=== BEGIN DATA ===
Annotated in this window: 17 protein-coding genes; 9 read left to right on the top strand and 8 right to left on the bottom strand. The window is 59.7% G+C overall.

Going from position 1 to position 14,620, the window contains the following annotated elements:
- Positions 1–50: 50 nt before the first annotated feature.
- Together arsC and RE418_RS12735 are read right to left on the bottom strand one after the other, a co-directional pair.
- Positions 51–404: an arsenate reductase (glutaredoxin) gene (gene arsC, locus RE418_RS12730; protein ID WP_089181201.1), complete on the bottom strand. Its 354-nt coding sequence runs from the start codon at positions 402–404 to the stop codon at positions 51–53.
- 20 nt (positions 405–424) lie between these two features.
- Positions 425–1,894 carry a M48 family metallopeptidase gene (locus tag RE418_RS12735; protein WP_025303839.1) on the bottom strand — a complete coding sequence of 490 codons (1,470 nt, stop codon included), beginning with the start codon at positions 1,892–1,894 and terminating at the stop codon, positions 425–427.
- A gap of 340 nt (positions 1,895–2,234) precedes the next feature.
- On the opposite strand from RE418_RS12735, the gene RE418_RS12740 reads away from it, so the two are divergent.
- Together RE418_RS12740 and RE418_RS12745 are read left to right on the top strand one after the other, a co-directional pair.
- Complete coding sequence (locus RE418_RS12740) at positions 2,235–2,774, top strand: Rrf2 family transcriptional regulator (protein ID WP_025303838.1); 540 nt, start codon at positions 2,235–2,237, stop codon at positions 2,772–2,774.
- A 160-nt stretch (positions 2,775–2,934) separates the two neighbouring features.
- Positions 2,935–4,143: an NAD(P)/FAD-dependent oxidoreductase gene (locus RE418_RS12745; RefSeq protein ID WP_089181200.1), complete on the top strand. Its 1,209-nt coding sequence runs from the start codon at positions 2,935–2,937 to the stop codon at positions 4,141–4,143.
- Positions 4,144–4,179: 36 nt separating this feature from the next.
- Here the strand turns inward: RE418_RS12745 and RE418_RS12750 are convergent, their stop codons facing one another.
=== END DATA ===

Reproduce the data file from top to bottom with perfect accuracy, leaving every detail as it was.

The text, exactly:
Annotated in this window: 17 protein-coding genes; 9 read left to right on the top strand and 8 right to left on the bottom strand. The window is 59.7% G+C overall.

Going from position 1 to position 14,620, the window contains the following annotated elements:
- Positions 1–50: 50 nt before the first annotated feature.
- Together arsC and RE418_RS12735 are read right to left on the bottom strand one after the other, a co-directional pair.
- Positions 51–404: an arsenate reductase (glutaredoxin) gene (gene arsC, locus RE418_RS12730; protein ID WP_089181201.1), complete on the bottom strand. Its 354-nt coding sequence runs from the start codon at positions 402–404 to the stop codon at positions 51–53.
- 20 nt (positions 405–424) lie between these two features.
- Positions 425–1,894 carry a M48 family metallopeptidase gene (locus tag RE418_RS12735; protein WP_025303839.1) on the bottom strand — a complete coding sequence of 490 codons (1,470 nt, stop codon included), beginning with the start codon at positions 1,892–1,894 and terminating at the stop codon, positions 425–427.
- A gap of 340 nt (positions 1,895–2,234) precedes the next feature.
- On the opposite strand from RE418_RS12735, the gene RE418_RS12740 reads away from it, so the two are divergent.
- Together RE418_RS12740 and RE418_RS12745 are read left to right on the top strand one after the other, a co-directional pair.
- Complete coding sequence (locus RE418_RS12740) at positions 2,235–2,774, top strand: Rrf2 family transcriptional regulator (protein ID WP_025303838.1); 540 nt, start codon at positions 2,235–2,237, stop codon at positions 2,772–2,774.
- A 160-nt stretch (positions 2,775–2,934) separates the two neighbouring features.
- Positions 2,935–4,143: an NAD(P)/FAD-dependent oxidoreductase gene (locus RE418_RS12745; RefSeq protein ID WP_089181200.1), complete on the top strand. Its 1,209-nt coding sequence runs from the start codon at positions 2,935–2,937 to the stop codon at positions 4,141–4,143.
- Positions 4,144–4,179: 36 nt separating this feature from the next.
- Here the strand turns inward: RE418_RS12745 and RE418_RS12750 are convergent, their stop codons facing one another.